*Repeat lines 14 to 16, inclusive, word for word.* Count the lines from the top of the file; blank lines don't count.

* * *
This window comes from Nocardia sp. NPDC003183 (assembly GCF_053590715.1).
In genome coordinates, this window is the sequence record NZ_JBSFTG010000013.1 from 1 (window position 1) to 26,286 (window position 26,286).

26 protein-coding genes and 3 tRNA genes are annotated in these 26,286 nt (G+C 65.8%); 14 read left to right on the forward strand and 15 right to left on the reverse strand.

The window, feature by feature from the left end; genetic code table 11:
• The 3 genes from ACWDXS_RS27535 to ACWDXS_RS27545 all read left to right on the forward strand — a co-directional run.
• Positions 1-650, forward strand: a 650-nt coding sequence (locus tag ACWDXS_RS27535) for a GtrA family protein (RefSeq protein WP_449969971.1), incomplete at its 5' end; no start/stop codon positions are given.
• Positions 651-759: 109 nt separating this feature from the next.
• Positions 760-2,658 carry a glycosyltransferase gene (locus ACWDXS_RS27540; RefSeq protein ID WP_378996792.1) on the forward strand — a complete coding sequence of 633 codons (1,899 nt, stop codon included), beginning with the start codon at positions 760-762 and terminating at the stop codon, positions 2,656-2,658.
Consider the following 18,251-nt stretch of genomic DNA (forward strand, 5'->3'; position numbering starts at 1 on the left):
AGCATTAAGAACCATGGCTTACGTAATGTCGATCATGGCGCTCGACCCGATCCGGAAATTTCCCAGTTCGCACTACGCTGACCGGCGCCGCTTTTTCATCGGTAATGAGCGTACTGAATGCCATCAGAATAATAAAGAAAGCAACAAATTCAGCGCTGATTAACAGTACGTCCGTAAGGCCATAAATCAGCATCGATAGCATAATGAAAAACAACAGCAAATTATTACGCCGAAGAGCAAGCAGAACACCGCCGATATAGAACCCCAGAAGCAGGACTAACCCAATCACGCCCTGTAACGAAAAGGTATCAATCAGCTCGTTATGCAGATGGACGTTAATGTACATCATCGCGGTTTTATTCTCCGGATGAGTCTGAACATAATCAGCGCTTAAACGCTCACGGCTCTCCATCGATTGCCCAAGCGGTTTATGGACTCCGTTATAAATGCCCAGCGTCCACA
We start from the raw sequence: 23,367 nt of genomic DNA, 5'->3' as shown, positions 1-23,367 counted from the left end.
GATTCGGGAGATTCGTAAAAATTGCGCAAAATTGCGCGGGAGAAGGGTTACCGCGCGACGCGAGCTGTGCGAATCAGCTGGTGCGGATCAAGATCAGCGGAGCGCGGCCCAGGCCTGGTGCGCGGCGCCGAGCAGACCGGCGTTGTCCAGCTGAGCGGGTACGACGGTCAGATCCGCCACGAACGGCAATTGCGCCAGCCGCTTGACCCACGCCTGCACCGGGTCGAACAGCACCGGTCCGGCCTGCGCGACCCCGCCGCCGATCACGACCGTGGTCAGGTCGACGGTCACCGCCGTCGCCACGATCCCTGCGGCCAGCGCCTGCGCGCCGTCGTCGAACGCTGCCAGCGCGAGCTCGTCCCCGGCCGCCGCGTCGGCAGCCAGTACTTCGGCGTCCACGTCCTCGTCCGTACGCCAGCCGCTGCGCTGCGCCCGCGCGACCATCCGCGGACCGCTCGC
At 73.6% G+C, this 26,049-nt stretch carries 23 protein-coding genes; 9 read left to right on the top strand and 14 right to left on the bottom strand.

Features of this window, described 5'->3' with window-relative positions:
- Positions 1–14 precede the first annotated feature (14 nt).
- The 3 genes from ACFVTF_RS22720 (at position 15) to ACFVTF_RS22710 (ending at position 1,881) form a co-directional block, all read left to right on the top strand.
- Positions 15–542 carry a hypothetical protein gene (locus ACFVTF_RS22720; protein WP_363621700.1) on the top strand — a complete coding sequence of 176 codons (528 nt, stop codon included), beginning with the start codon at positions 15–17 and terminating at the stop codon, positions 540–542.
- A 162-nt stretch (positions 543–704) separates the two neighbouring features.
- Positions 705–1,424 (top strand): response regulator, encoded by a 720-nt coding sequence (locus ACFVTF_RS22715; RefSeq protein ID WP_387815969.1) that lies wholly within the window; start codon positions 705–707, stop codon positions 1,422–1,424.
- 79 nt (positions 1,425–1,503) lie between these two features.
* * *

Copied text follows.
Features of this window, described 5'->3' with window-relative positions:
- Positions 1–14 precede the first annotated feature (14 nt).
- The 3 genes from ACFVTF_RS22720 (at position 15) to ACFVTF_RS22710 (ending at position 1,881) form a co-directional block, all read left to right on the top strand.